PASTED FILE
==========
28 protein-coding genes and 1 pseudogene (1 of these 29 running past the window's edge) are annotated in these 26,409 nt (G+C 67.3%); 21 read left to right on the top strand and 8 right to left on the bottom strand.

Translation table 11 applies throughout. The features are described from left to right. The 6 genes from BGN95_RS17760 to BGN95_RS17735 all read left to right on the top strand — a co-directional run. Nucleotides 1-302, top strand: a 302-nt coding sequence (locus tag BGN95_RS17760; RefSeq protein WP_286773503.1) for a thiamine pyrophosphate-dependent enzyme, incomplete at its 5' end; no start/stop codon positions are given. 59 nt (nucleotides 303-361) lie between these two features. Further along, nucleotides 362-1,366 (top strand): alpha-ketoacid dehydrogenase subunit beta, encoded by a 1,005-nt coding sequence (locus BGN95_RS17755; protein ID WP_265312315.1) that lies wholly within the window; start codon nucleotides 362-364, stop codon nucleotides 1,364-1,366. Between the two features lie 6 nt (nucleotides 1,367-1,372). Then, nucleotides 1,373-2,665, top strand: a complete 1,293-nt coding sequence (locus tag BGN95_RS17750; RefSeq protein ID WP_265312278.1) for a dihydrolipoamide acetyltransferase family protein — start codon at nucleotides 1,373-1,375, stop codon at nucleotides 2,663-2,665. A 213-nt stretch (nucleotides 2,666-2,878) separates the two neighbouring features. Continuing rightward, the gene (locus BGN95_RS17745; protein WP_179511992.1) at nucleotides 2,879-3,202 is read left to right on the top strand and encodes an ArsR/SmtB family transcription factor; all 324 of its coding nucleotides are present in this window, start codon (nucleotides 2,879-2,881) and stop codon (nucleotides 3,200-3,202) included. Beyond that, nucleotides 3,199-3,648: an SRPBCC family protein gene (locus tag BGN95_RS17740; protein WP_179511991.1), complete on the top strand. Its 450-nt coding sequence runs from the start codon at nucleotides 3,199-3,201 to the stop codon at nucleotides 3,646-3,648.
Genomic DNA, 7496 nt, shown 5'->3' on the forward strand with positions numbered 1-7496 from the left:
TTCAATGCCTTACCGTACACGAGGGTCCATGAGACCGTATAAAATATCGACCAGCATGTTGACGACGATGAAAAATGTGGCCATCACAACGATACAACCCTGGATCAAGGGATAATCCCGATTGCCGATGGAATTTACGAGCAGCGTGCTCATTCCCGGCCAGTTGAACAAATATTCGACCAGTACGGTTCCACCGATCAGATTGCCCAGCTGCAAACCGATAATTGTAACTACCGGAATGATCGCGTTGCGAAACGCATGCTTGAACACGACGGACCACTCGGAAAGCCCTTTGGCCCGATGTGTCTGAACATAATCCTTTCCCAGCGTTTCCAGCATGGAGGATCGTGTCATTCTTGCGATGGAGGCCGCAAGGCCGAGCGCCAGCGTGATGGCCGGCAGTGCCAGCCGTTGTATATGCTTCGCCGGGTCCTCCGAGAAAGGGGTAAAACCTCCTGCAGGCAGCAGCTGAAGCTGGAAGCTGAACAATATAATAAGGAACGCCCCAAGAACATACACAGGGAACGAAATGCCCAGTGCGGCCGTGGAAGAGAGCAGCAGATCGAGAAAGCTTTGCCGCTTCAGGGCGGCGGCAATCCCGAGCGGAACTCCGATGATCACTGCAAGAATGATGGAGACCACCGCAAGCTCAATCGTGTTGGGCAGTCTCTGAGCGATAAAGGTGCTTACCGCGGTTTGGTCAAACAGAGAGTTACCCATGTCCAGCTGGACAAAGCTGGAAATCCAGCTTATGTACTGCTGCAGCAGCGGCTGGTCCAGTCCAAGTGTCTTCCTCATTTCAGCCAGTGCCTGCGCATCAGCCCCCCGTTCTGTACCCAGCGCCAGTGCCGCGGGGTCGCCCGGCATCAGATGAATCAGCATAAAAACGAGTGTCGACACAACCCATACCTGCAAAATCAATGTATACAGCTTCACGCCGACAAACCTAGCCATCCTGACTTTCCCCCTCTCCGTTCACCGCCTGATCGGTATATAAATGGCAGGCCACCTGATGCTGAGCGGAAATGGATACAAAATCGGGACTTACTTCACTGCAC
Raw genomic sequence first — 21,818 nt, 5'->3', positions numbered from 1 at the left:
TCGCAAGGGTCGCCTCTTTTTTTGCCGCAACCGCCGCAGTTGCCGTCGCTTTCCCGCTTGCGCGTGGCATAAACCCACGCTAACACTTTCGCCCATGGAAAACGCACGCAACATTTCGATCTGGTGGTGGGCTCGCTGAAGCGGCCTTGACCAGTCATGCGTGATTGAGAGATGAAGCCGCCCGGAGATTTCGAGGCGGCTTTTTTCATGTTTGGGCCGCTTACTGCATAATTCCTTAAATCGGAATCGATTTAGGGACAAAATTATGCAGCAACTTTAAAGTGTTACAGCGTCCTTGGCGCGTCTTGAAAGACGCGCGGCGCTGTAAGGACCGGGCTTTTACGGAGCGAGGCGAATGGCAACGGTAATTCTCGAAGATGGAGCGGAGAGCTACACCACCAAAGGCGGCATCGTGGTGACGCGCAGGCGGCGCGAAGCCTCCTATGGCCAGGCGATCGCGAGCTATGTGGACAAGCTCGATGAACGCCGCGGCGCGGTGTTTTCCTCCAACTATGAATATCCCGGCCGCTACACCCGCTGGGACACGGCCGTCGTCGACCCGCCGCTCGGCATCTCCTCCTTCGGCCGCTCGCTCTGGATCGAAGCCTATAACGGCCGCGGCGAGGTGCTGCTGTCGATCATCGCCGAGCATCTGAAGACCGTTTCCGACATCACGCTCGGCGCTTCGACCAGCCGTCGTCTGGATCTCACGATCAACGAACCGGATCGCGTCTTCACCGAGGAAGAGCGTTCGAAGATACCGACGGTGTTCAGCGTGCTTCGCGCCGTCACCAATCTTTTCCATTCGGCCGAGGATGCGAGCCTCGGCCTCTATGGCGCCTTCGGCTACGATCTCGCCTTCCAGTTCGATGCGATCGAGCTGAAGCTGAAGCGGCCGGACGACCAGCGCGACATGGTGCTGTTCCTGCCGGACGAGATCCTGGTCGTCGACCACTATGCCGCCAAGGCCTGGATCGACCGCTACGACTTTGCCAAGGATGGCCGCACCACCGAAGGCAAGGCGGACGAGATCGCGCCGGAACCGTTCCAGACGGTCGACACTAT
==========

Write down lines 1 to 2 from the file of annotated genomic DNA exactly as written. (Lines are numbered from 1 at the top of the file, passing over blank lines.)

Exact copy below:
28 protein-coding genes and 1 pseudogene (1 of these 29 running past the window's edge) are annotated in these 26,409 nt (G+C 67.3%); 21 read left to right on the top strand and 8 right to left on the bottom strand.

Translation table 11 applies throughout. The features are described from left to right. The 6 genes from BGN95_RS17760 to BGN95_RS17735 all read left to right on the top strand — a co-directional run. Nucleotides 1-302, top strand: a 302-nt coding sequence (locus tag BGN95_RS17760; RefSeq protein WP_286773503.1) for a thiamine pyrophosphate-dependent enzyme, incomplete at its 5' end; no start/stop codon positions are given. 59 nt (nucleotides 303-361) lie between these two features. Further along, nucleotides 362-1,366 (top strand): alpha-ketoacid dehydrogenase subunit beta, encoded by a 1,005-nt coding sequence (locus BGN95_RS17755; protein ID WP_265312315.1) that lies wholly within the window; start codon nucleotides 362-364, stop codon nucleotides 1,364-1,366. Between the two features lie 6 nt (nucleotides 1,367-1,372). Then, nucleotides 1,373-2,665, top strand: a complete 1,293-nt coding sequence (locus tag BGN95_RS17750; RefSeq protein ID WP_265312278.1) for a dihydrolipoamide acetyltransferase family protein — start codon at nucleotides 1,373-1,375, stop codon at nucleotides 2,663-2,665. A 213-nt stretch (nucleotides 2,666-2,878) separates the two neighbouring features. Continuing rightward, the gene (locus BGN95_RS17745; protein WP_179511992.1) at nucleotides 2,879-3,202 is read left to right on the top strand and encodes an ArsR/SmtB family transcription factor; all 324 of its coding nucleotides are present in this window, start codon (nucleotides 2,879-2,881) and stop codon (nucleotides 3,200-3,202) included. Beyond that, nucleotides 3,199-3,648: an SRPBCC family protein gene (locus tag BGN95_RS17740; protein WP_179511991.1), complete on the top strand. Its 450-nt coding sequence runs from the start codon at nucleotides 3,199-3,201 to the stop codon at nucleotides 3,646-3,648.